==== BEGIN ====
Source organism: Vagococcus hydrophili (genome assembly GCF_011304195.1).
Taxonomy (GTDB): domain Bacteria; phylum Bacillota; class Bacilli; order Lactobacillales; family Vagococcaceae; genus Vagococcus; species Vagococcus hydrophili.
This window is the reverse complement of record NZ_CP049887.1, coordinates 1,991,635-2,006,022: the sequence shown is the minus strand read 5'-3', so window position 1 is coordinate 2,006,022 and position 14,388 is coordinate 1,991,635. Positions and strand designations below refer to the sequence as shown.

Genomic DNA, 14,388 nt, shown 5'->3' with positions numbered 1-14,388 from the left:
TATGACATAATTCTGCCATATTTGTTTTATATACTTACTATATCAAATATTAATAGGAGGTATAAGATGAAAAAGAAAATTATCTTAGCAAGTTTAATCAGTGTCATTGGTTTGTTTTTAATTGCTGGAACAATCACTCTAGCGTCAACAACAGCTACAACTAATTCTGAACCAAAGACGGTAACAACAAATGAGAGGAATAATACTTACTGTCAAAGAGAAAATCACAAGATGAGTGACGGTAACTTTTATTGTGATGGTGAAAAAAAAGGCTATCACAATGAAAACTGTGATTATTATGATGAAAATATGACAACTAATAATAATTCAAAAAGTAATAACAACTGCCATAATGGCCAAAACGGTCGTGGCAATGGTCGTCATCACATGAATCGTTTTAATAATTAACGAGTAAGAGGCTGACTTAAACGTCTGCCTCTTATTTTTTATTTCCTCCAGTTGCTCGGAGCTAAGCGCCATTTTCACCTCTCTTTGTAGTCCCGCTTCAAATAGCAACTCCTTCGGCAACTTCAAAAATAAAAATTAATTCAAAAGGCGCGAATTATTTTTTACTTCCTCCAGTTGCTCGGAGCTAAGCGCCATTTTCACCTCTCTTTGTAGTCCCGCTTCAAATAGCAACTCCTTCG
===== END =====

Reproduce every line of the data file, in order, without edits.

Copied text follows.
Source organism: Vagococcus hydrophili (genome assembly GCF_011304195.1).
Taxonomy (GTDB): domain Bacteria; phylum Bacillota; class Bacilli; order Lactobacillales; family Vagococcaceae; genus Vagococcus; species Vagococcus hydrophili.
This window is the reverse complement of record NZ_CP049887.1, coordinates 1,991,635-2,006,022: the sequence shown is the minus strand read 5'-3', so window position 1 is coordinate 2,006,022 and position 14,388 is coordinate 1,991,635. Positions and strand designations below refer to the sequence as shown.

Genomic DNA, 14,388 nt, shown 5'->3' with positions numbered 1-14,388 from the left:
TATGACATAATTCTGCCATATTTGTTTTATATACTTACTATATCAAATATTAATAGGAGGTATAAGATGAAAAAGAAAATTATCTTAGCAAGTTTAATCAGTGTCATTGGTTTGTTTTTAATTGCTGGAACAATCACTCTAGCGTCAACAACAGCTACAACTAATTCTGAACCAAAGACGGTAACAACAAATGAGAGGAATAATACTTACTGTCAAAGAGAAAATCACAAGATGAGTGACGGTAACTTTTATTGTGATGGTGAAAAAAAAGGCTATCACAATGAAAACTGTGATTATTATGATGAAAATATGACAACTAATAATAATTCAAAAAGTAATAACAACTGCCATAATGGCCAAAACGGTCGTGGCAATGGTCGTCATCACATGAATCGTTTTAATAATTAACGAGTAAGAGGCTGACTTAAACGTCTGCCTCTTATTTTTTATTTCCTCCAGTTGCTCGGAGCTAAGCGCCATTTTCACCTCTCTTTGTAGTCCCGCTTCAAATAGCAACTCCTTCGGCAACTTCAAAAATAAAAATTAATTCAAAAGGCGCGAATTATTTTTTACTTCCTCCAGTTGCTCGGAGCTAAGCGCCATTTTCACCTCTCTTTGTAGTCCCGCTTCAAATAGCAACTCCTTCG